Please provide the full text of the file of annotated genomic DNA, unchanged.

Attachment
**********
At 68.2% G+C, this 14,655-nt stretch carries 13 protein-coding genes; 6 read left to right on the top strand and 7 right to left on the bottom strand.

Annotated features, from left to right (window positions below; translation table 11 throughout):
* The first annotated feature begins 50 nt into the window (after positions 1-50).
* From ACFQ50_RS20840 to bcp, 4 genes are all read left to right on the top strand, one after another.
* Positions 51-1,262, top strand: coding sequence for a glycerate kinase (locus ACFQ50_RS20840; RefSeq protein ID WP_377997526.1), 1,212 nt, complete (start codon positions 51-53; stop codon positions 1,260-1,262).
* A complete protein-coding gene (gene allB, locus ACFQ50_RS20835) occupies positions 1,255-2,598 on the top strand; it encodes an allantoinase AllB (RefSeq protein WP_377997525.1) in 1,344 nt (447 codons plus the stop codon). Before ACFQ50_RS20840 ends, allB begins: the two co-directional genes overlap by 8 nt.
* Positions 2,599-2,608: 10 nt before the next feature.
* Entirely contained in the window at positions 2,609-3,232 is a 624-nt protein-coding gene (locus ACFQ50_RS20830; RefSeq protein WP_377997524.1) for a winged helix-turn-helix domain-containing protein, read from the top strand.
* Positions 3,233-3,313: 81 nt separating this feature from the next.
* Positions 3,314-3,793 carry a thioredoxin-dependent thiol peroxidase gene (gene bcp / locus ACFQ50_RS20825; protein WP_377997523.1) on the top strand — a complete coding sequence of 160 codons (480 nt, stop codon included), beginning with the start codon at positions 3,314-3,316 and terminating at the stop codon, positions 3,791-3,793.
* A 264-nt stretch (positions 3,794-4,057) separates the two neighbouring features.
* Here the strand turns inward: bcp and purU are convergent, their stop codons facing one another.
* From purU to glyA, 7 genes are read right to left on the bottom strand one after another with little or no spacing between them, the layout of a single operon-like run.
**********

At 68.2% G+C, this 14,655-nt stretch carries 13 protein-coding genes; 6 read left to right on the top strand and 7 right to left on the bottom strand.

Annotated features, from left to right (window positions below; translation table 11 throughout):
* The first annotated feature begins 50 nt into the window (after positions 1-50).
* From ACFQ50_RS20840 to bcp, 4 genes are all read left to right on the top strand, one after another.
* Positions 51-1,262, top strand: coding sequence for a glycerate kinase (locus ACFQ50_RS20840; RefSeq protein ID WP_377997526.1), 1,212 nt, complete (start codon positions 51-53; stop codon positions 1,260-1,262).
* A complete protein-coding gene (gene allB, locus ACFQ50_RS20835) occupies positions 1,255-2,598 on the top strand; it encodes an allantoinase AllB (RefSeq protein WP_377997525.1) in 1,344 nt (447 codons plus the stop codon). Before ACFQ50_RS20840 ends, allB begins: the two co-directional genes overlap by 8 nt.
* Positions 2,599-2,608: 10 nt before the next feature.
* Entirely contained in the window at positions 2,609-3,232 is a 624-nt protein-coding gene (locus ACFQ50_RS20830; RefSeq protein WP_377997524.1) for a winged helix-turn-helix domain-containing protein, read from the top strand.
* Positions 3,233-3,313: 81 nt separating this feature from the next.
* Positions 3,314-3,793 carry a thioredoxin-dependent thiol peroxidase gene (gene bcp / locus ACFQ50_RS20825; protein WP_377997523.1) on the top strand — a complete coding sequence of 160 codons (480 nt, stop codon included), beginning with the start codon at positions 3,314-3,316 and terminating at the stop codon, positions 3,791-3,793.
* A 264-nt stretch (positions 3,794-4,057) separates the two neighbouring features.
* Here the strand turns inward: bcp and purU are convergent, their stop codons facing one another.
* From purU to glyA, 7 genes are read right to left on the bottom strand one after another with little or no spacing between them, the layout of a single operon-like run.